Microsoft's Linux foray props up Novell

Microsoft's deal with Novell to resell SUSE Linux may be controversial, but it's looking like a boon for Novell. In fact, it's just about the only bright spot the Novell has right now.
Written by Larry Dignan, Contributor

Microsoft's deal with Novell to resell SUSE Linux may be controversial, but it's looking like a boon for Novell. In fact, it's just about the only bright spot the Novell has right now.

Novell reported its fiscal first quarter figures last night. The company reported a loss from continuing operations of $20 million, or 6 cents a share, on revenue of $230 million. The results, which missed Wall Street estimates and reversed a profit a year ago, are preliminary because Novell is examining its stock based compensation practices.

Overall revenue declined 5 percent, but Novell's Linux business surged. In fact, most of the questions on Novell's earnings conference call revolved around the company's deal with Microsoft.

"We're very encouraged by our Linux platform business which saw revenue growth of 46 percent and invoicing increase over 650 percent from the quarter a year ago," said Novell CFO Dana Russell.

CEO Ron Hovsepian also talked up Microsoft.

"Our results were positively impacted by our relationship with Microsoft, a partnership that is off to a strong start, where we are executing ahead of plan. Customer reaction to our collaboration agreement is robust as evidenced by our record Q1 results. On a year-over-year basis, we recognized Linux revenue growth of 46%, Linux invoicing grew by over 650%, and Linux activated deferred revenue was up almost 300%."

Specifically, Hovsepian outlined the following milestones:

  • Microsoft and Novell published a technical roadmap;
  • Activated 40,000 subscriptions at the end of the first quarter;
  • Established a pipeline of 150 enterprise customers. The quarter closed with 100 enterprise customers and Novell is focusing on large deals.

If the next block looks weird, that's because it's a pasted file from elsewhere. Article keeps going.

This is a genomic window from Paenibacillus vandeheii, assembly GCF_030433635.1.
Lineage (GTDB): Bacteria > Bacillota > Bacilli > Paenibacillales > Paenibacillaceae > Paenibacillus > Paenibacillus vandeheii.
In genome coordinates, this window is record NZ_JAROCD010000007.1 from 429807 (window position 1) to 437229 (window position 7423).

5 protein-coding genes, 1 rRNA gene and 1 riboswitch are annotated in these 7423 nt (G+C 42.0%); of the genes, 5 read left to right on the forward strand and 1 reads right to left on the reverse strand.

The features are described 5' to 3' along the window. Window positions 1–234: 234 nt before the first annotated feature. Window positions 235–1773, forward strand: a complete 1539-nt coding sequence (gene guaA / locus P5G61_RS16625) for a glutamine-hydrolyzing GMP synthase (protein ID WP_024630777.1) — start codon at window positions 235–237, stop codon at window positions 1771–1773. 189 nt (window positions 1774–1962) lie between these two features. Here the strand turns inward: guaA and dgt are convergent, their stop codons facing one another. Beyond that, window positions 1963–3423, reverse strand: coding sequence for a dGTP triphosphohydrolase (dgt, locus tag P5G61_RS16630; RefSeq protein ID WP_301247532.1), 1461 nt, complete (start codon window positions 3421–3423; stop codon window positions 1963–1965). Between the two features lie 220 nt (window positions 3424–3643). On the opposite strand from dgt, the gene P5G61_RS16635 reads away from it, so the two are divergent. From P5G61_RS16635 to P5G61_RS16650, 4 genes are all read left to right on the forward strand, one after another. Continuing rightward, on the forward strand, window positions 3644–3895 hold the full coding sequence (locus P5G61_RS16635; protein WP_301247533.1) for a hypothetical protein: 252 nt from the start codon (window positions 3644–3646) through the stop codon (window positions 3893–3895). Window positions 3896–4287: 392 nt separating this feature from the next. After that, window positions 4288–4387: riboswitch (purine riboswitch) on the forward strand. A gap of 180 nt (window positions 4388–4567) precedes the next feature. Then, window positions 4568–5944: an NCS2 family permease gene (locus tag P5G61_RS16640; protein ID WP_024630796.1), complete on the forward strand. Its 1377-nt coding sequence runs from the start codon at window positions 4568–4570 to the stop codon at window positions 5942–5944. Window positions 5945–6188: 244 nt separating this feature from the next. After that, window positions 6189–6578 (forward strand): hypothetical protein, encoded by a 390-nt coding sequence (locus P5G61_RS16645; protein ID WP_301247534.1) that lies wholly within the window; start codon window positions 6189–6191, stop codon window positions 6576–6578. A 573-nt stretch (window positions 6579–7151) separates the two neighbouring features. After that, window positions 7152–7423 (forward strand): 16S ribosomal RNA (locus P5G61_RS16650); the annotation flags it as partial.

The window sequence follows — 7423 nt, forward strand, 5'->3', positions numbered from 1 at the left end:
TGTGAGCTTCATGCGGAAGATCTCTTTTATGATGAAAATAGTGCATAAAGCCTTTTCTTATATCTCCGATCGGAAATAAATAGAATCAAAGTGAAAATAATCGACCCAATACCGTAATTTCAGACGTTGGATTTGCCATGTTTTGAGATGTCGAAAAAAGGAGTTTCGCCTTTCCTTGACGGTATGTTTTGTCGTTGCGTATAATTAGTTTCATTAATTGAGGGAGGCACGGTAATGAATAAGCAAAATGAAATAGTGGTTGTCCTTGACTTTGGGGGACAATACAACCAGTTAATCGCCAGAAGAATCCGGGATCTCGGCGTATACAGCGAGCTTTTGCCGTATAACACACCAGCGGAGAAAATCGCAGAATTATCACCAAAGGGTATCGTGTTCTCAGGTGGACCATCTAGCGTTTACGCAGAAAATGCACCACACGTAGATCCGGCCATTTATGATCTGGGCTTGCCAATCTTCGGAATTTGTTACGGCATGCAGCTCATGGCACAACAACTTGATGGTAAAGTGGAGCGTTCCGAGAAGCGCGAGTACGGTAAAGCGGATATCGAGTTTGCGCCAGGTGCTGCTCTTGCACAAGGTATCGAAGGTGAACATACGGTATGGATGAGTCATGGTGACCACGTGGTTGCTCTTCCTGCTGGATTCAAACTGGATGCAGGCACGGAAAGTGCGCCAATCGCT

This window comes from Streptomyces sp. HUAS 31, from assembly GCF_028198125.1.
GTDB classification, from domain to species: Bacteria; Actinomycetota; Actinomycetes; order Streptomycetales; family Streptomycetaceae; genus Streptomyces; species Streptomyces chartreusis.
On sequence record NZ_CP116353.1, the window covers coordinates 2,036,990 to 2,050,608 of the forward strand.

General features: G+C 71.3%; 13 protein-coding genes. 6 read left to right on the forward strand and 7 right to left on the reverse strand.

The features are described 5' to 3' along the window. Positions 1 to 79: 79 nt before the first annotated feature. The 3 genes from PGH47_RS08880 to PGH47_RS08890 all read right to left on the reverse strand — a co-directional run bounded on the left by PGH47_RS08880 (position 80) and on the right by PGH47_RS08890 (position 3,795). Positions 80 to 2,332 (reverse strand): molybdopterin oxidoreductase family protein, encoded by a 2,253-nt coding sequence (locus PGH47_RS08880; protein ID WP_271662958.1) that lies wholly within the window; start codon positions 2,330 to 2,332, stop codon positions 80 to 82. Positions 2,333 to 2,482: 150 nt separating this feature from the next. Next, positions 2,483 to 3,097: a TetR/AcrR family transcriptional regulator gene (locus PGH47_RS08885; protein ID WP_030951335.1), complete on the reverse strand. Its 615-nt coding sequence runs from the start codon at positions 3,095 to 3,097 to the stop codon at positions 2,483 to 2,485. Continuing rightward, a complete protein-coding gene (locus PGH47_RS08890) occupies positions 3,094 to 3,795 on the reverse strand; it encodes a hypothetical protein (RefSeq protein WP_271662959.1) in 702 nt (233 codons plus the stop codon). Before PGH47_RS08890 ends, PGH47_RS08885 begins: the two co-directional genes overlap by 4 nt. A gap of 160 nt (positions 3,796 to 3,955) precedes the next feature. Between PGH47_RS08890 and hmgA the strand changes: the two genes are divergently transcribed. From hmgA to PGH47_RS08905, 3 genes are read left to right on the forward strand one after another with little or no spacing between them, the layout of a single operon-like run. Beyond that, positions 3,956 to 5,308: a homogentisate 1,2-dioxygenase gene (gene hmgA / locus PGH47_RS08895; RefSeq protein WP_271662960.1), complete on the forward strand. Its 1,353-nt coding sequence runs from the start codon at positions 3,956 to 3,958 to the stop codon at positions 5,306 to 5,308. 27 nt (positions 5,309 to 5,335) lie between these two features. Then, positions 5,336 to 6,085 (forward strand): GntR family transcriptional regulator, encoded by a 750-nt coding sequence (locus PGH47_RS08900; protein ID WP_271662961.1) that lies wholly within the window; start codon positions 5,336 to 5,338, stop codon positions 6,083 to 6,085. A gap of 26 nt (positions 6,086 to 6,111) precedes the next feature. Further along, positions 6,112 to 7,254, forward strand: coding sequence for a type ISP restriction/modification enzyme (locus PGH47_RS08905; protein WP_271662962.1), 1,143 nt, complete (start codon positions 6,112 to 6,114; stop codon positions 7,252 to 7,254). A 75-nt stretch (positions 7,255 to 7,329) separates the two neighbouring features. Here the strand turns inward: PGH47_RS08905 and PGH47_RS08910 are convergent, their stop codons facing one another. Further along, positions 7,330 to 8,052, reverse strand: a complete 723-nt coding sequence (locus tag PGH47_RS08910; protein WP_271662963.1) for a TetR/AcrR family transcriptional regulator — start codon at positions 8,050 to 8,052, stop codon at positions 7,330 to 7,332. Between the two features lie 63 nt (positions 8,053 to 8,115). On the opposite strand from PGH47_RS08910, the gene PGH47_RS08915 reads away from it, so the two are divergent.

Hovsepian said the future pipeline is also looking strong. He said: "Moving forward to Q2, we anticipate our positive Linux format to continue. Our Linux strategy to providing enterprise-wide solutions has been validated in the market. For example, we recently announced an important customer win. PSA Peugot Citron, a new customer for Novell, signed a multi-year contract to deploy up to 20,000 Linux desktops and up to 20,000 Linux servers."

Other key points that emerged on the Novell conference call:

The Microsoft deal for Novell was about grabbing customers. "The whole goal of this relationship was to get customers. That was the whole intention, from a Novell perspective, was to gain customers, and obviously revenue in return for our shareholders. But we needed to make sure we're getting customers out of this relationship to measure success, and I do believe we're getting that," says Hovsepian.

Microsoft's deal for Novell generated $348 million in cash flow. Russell acknowledged that sum is roughly equivalent to Novell's total cash flow for the quarter.

Novell's deal with Wal-Mart was accelerated largely because of Microsoft's partnership.

There's a halo effect for SUSE because of the Microsoft deal. Hovsepian said:

"I personally have been on a number of calls around the globe and literally some of the phone calls that our team has gotten been along that line of 'hey, could you add more here on the technical collaboration agreement,' 'hey, could you add more here?’ People were very enthusiastic that Microsoft was trying to reduce some of the workload for the customer in the inoperability between SUSE Linux and Windows in the marketplace. So we think that’s all goodness."

Bottom line: Critics of the Novell-Microsoft deal are going to have to get used to it. The partnership is working out too well for Novell to end it anytime soon. A few quarters of this and you could argue that Microsoft is saving Novell.

Editorial standards